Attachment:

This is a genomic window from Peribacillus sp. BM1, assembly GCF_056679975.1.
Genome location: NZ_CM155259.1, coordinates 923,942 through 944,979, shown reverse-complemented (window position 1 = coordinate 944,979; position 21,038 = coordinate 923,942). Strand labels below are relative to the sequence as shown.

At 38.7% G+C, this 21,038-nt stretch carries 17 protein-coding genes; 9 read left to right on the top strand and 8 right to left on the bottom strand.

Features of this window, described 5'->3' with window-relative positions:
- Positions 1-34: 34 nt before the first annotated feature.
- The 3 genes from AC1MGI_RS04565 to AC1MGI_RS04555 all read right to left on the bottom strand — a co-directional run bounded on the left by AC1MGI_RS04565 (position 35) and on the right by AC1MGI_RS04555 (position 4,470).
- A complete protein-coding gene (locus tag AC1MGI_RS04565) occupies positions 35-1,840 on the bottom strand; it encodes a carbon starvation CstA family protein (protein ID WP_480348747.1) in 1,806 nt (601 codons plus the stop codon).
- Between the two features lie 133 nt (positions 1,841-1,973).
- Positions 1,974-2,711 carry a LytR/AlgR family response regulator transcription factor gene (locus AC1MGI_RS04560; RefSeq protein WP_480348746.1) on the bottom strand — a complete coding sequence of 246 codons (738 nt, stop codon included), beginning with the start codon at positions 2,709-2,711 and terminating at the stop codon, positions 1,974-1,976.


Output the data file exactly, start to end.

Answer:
This is a genomic window from Peribacillus sp. BM1, assembly GCF_056679975.1.
Genome location: NZ_CM155259.1, coordinates 923,942 through 944,979, shown reverse-complemented (window position 1 = coordinate 944,979; position 21,038 = coordinate 923,942). Strand labels below are relative to the sequence as shown.

At 38.7% G+C, this 21,038-nt stretch carries 17 protein-coding genes; 9 read left to right on the top strand and 8 right to left on the bottom strand.

Features of this window, described 5'->3' with window-relative positions:
- Positions 1-34: 34 nt before the first annotated feature.
- The 3 genes from AC1MGI_RS04565 to AC1MGI_RS04555 all read right to left on the bottom strand — a co-directional run bounded on the left by AC1MGI_RS04565 (position 35) and on the right by AC1MGI_RS04555 (position 4,470).
- A complete protein-coding gene (locus tag AC1MGI_RS04565) occupies positions 35-1,840 on the bottom strand; it encodes a carbon starvation CstA family protein (protein ID WP_480348747.1) in 1,806 nt (601 codons plus the stop codon).
- Between the two features lie 133 nt (positions 1,841-1,973).
- Positions 1,974-2,711 carry a LytR/AlgR family response regulator transcription factor gene (locus AC1MGI_RS04560; RefSeq protein WP_480348746.1) on the bottom strand — a complete coding sequence of 246 codons (738 nt, stop codon included), beginning with the start codon at positions 2,709-2,711 and terminating at the stop codon, positions 1,974-1,976.